“According to [the National Highway Traffic Safety Administration], more than 3,000 people lost their lives last year in distraction-related accidents,”she said. “It is time for all of us to stand up for safety by turning off electronic devices when driving.”
The NTSB’s recommendations urge all 50 states and the District ”to ban the nonemergency use of portable electronic devices (other tha
n those designed to support the driving task).”
Here is the recommendation from the NTSB site:
To the 50 states and the District of Columbia:
(1) Ban the nonemergency use of portable electronic devices (other than those designed to support the driving task) for all drivers; (2) use the National Highway Traffic Safety Administration model of high visibility enforcement to support these bans; and (3) implement targeted communication campaigns to inform motorists of the new law and enforcement, and to warn them of the dangers associated with the nonemergency use of portable electronic devices while driving
Readers are reminded of a previous post here entitled “CTIA Mum on NTSB Cellphone in Truck Recommendation”. Shortly after that post
we heard from CTIA:
Actually, we did have a statement. Here is a statement to attribute to John Walls, vice president of public affairs for CTIA--The Wireless Association:
"Accidents that involve any of the numerous driving distractions are unfortunate, and those resulting in loss of life are tragic. The wireless industry has been educating drivers about the dangers of distracted driving for more than a decade, and does not oppose legislation that restricts the use of wireless communication by drivers."
At the time of the blog post a search of the CTIA website for "NTSB" gave no hits at all. It still gives no hits.
Mr. Walls' quote is not available on either the CTIA blog or under press releases. Indeed, a search for the words in the statement had not hits on the CTIA site strongly implying it was not publicly available.
So we welcome this statement that the industry "does not oppose legislation that restricts the use of wireless communication by drivers". However the current CTIA position statement on safe driving does not have Mr. Walls’ general concept of nonopposition to driver restrictions - it only deals with manual texting and “younger drivers”. Let’s hope that CTIA continues to move away from opposing safety-related restrictions and even actually supports the new NTSB recommendation.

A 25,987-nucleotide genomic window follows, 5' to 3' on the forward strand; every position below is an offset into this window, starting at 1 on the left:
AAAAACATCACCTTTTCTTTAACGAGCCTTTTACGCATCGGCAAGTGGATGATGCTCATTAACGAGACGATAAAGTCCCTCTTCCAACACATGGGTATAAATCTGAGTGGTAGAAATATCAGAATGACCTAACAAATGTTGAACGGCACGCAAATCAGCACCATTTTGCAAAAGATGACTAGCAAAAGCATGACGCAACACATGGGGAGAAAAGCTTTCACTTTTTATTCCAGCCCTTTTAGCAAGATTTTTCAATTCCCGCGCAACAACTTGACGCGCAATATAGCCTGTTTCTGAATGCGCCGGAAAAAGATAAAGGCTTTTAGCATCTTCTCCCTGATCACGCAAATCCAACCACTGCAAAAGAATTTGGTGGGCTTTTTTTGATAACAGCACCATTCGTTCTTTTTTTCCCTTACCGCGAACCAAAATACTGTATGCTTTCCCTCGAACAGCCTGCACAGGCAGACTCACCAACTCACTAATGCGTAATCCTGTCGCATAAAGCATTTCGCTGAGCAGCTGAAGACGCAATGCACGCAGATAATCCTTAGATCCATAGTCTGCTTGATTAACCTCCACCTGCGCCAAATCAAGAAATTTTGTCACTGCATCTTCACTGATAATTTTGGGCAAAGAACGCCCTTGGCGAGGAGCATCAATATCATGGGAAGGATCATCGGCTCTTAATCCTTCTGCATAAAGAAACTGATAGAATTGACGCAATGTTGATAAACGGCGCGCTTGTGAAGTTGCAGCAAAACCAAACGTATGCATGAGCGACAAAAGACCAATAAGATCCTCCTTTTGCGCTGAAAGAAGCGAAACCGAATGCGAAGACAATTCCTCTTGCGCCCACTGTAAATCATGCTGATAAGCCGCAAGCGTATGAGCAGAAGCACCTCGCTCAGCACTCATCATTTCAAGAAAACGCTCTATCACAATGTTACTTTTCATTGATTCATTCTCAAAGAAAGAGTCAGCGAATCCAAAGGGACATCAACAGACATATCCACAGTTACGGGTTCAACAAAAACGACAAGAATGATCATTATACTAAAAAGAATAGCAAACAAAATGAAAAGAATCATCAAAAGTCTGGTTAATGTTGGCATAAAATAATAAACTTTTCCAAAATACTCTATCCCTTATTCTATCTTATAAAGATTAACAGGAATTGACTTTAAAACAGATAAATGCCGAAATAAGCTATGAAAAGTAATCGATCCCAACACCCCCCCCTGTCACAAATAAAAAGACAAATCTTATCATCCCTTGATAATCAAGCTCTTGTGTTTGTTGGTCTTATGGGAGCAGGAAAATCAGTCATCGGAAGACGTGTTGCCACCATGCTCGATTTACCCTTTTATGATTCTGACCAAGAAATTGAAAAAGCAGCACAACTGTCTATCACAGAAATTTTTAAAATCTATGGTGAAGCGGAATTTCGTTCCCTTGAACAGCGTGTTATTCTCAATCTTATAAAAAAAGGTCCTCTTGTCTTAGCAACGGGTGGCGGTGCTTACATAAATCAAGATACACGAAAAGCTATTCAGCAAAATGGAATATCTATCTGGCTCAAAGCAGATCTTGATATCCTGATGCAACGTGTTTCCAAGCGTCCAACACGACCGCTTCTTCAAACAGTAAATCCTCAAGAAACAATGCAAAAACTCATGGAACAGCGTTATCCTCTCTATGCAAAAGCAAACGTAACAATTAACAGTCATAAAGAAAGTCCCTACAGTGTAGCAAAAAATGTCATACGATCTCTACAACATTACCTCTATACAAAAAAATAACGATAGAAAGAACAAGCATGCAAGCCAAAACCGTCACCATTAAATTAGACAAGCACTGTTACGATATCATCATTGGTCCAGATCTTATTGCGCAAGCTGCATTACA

CTIA’s Steve Largent issued the following statement:
“CTIA and the wireless industry agree that when drivers are behind the wheel, safety should be their number one priority. Manual texting while driving is clearly incompatible with safety, which is why we have historically supported a ban on texting while driving. As far as talking on wireless devices while driving, we defer to state and local lawmakers and their constituents as to what they believe are the most appropriate laws where they live.
“The wireless industry remains focused on educating consumers about their responsibilities when they’re driving, especially inexperienced drivers. We’re proud of our partnership with the National Safety Council that focuses on teens and novice drivers that tells them ‘On the Road, Off the Phone.’ As part of the partnership, we developed a TV and two radio public service announcements (PSAs) that have been viewed and heard by millions.
“In regards to NTSB’s recommendation number 12, we have always encouraged the industry to continue to develop new technology-based tools and offerings that are affordable and consumer-friendly that would create safer driving. The industry constantly produces new products and services, including those that can disable the driver’s mobile device.
“We remain dedicated to educating all consumers to ensure when they are behind the wheel, safety is their top priority.”
This is the first time CTIA has ever mentioned NTSB on their website.
Statements of NTSB Chairman Deborah A.P. Hersman
Opening Statement December 13, 2011 Highway Accident Report: Multi-Vehicle Collision Gray Summit, Missouri, August 5, 2010
Washington Post op-ed “Why we should ban drivers from using portable electronic devices” 12/16/11